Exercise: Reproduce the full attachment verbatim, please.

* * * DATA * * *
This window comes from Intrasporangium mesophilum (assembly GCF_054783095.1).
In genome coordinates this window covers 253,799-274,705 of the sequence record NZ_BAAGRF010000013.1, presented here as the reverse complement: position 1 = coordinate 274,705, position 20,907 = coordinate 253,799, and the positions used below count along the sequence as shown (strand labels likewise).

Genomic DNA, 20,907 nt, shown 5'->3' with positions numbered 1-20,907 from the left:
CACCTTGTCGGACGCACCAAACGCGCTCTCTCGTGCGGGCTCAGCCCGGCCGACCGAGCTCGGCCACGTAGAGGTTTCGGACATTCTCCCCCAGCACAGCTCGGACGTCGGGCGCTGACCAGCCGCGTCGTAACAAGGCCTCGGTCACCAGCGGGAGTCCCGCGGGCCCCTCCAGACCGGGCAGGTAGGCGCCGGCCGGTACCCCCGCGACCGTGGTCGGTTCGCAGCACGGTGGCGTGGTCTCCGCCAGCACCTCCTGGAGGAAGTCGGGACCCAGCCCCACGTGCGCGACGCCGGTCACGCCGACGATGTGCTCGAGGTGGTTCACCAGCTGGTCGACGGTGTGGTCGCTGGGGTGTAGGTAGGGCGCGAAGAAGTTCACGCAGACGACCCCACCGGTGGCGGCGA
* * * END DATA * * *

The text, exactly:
This window comes from Intrasporangium mesophilum (assembly GCF_054783095.1).
In genome coordinates this window covers 253,799-274,705 of the sequence record NZ_BAAGRF010000013.1, presented here as the reverse complement: position 1 = coordinate 274,705, position 20,907 = coordinate 253,799, and the positions used below count along the sequence as shown (strand labels likewise).

Genomic DNA, 20,907 nt, shown 5'->3' with positions numbered 1-20,907 from the left:
CACCTTGTCGGACGCACCAAACGCGCTCTCTCGTGCGGGCTCAGCCCGGCCGACCGAGCTCGGCCACGTAGAGGTTTCGGACATTCTCCCCCAGCACAGCTCGGACGTCGGGCGCTGACCAGCCGCGTCGTAACAAGGCCTCGGTCACCAGCGGGAGTCCCGCGGGCCCCTCCAGACCGGGCAGGTAGGCGCCGGCCGGTACCCCCGCGACCGTGGTCGGTTCGCAGCACGGTGGCGTGGTCTCCGCCAGCACCTCCTGGAGGAAGTCGGGACCCAGCCCCACGTGCGCGACGCCGGTCACGCCGACGATGTGCTCGAGGTGGTTCACCAGCTGGTCGACGGTGTGGTCGCTGGGGTGTAGGTAGGGCGCGAAGAAGTTCACGCAGACGACCCCACCGGTGGCGGCGA